Broadway Spotlight: Artist of the Month
Currently studying Film photography and English at college, Benjamin Heiss is a seventeen-year-old creative interested in recreating the uninhibited imagination of youth through his layered sketches and paintings.
Have you always been artistic?
My parents have always painted, so I had quite an artistic childhood. I have so many sketchbooks of drawings that I did as a child. I avoided doing art at A-Level because I wanted my practice to stay separate from academia. I think art should be more cathartic rather than something to be graded on. I’ve always created art for myself but, recently, I’ve been putting my work out there a bit more. For the past three or four years I’ve been doing a mix of visual arts, mainly focusing on photography, but my work has been developing into a lot more painting and drawing recently.
How did you first find out about the Broadway Gallery?
I became aware of the gallery through the Letchworth Open where I had one of my pieces called ‘Archangel’ exhibited. I think my parents were the ones who alerted me to the gallery. They had seen the Letchworth Open advertised on social media.
What are three words that you would enlist to describe your art?
Raw. Vivid. Impulsive.
What influences do you draw inspiration from?
I’m very keen on modern and contemporary art. I like Franz Klein, Warhol and people like William Burrows who incorporate photography and texture into their work. I think I’ve just recently started to realise that that’s the kind of art I want to create. I really like Kurt Cobain’s doodles and sketches because I think that they have a natural innocence to them but also a sense of sophistication as well. I’m also really inspired by an artist called Slawn. He designed the Brit Award this year. I don’t draw from him visually because he has his own original style but I definitely see him as an inspirational figure. The art that I like doesn’t take itself too seriously. I like to approach my own work like this and have the same mindset as a kid would have whilst making art. Just kind of letting whatever happens, happen.
How do incorporate these influences into your work?
There’s something about that experience of being bored in a classroom and doodling…you come out with your best work because you’re not trying. I like to sometimes stick to the toolset that you would have in the classroom and then layer from there. That limit is always fun.
Would you say that your work tries to recreate that ‘classroom doodle’ aesthetic?
Yes, exactly. There’s that classic moment of when someone goes to an art gallery and says, “my kid could’ve painted that.” I’d like to make that the point of my art. Like, why is that an insult? Some of my best art I made when I was four. I’d like to try and paint like that again. I guess you could say that I’m not trying to evolve as an artist…I’m trying to devolve!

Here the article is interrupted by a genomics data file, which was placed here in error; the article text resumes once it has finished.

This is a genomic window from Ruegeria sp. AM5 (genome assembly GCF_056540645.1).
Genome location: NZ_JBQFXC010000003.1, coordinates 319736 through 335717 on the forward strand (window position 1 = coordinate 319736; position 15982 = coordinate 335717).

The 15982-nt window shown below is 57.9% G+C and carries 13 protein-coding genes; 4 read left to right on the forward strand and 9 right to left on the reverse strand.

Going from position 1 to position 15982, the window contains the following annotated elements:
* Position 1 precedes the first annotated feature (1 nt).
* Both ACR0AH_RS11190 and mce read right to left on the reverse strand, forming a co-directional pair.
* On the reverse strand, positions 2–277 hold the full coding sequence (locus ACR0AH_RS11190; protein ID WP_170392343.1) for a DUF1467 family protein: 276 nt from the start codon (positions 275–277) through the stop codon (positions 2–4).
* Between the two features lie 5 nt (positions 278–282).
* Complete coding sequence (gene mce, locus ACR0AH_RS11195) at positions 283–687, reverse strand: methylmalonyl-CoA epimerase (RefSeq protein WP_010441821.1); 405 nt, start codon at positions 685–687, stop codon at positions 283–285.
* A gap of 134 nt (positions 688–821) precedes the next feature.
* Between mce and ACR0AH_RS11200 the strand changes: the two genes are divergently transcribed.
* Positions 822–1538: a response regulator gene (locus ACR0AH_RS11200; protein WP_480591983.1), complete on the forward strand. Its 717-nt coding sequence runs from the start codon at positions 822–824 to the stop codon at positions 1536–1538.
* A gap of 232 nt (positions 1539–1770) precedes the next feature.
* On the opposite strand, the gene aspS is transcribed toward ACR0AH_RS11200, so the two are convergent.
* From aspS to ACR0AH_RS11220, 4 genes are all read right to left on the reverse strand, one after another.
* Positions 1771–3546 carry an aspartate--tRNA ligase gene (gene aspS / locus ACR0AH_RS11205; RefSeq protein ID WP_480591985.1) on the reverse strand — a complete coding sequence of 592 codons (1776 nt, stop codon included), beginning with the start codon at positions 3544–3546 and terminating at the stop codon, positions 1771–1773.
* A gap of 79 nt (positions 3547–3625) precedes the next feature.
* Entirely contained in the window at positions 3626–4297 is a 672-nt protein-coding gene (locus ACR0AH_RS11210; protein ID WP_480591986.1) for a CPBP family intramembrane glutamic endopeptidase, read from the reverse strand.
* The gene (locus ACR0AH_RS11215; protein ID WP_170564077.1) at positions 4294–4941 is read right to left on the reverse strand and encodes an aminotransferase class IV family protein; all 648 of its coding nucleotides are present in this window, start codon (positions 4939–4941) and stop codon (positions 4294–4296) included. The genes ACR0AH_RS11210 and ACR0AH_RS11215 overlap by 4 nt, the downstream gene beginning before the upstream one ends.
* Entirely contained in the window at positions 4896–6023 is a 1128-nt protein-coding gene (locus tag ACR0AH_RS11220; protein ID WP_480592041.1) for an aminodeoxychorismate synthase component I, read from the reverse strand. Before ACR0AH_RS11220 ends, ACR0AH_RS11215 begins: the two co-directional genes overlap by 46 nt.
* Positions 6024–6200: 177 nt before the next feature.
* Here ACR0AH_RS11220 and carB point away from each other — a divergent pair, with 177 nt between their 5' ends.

What do you think gives a child that creative freedom that adults perhaps don’t have?
It’s not that a child doesn’t have influences, but I think when you’re younger you create purely for yourself without holding yourself to a certain quality. I think it’s impossible to paint like that when you’re older because we have too much self-awareness and self-criticism. It’s a weird sort of paradox.
Do you have a certain process when creating?
I don’t have any conscious organisation. When I sat down to do this interview, I thought to myself: “why do I draw what I draw?” I realised that a lot of it comes from the fact that I have CMT (Charcot-Marie-Tooth disease) which effects the way that I walk. It’s not severe but I had to have a hip operation. I draw a lot of bony characters with crooked necks and I think that, subconsciously, that’s why I draw those things. In terms of technique, I like to create in montages and collages. I read quite a lot of poetry and I like combing image and text. I think that writing looks cool visually but that it can also add to the atmosphere of a painting. It gives it a bit of noise. Language and art are both powerful tools…why wouldn’t you combine them?
If you believe art is cathartic, what do you get out of it?
I get a better understanding of my personal situations, emotions and self-hood. I’m a visual learner so I can’t learn from my thoughts. I have to put them on a page to fully reflect on them. For me, my art is a way to have a conversation with myself.
What do you want your audience to take away from your work?
I’d like to leave people thinking. I think art that leaves people without questions is boring.
How has your relationship with the Broadway Gallery affected your work?
I think it’s definitely given me a more creative drive and purpose-driven direction for my work. For example, I’m hoping that certain things I’m working on now will have the opportunity to be featured in the next Letchworth Open. The gallery is a great place for opportunities within the community.
How do you want your artistic journey to develop in the future?
I like the idea of collaboration and being a part of the art scene and community. So, I just want to keep meeting more people and creating more stuff because I believe collaboration is always better than competition.
Ben's work will be displayed in the Broadway Gallery throughout August.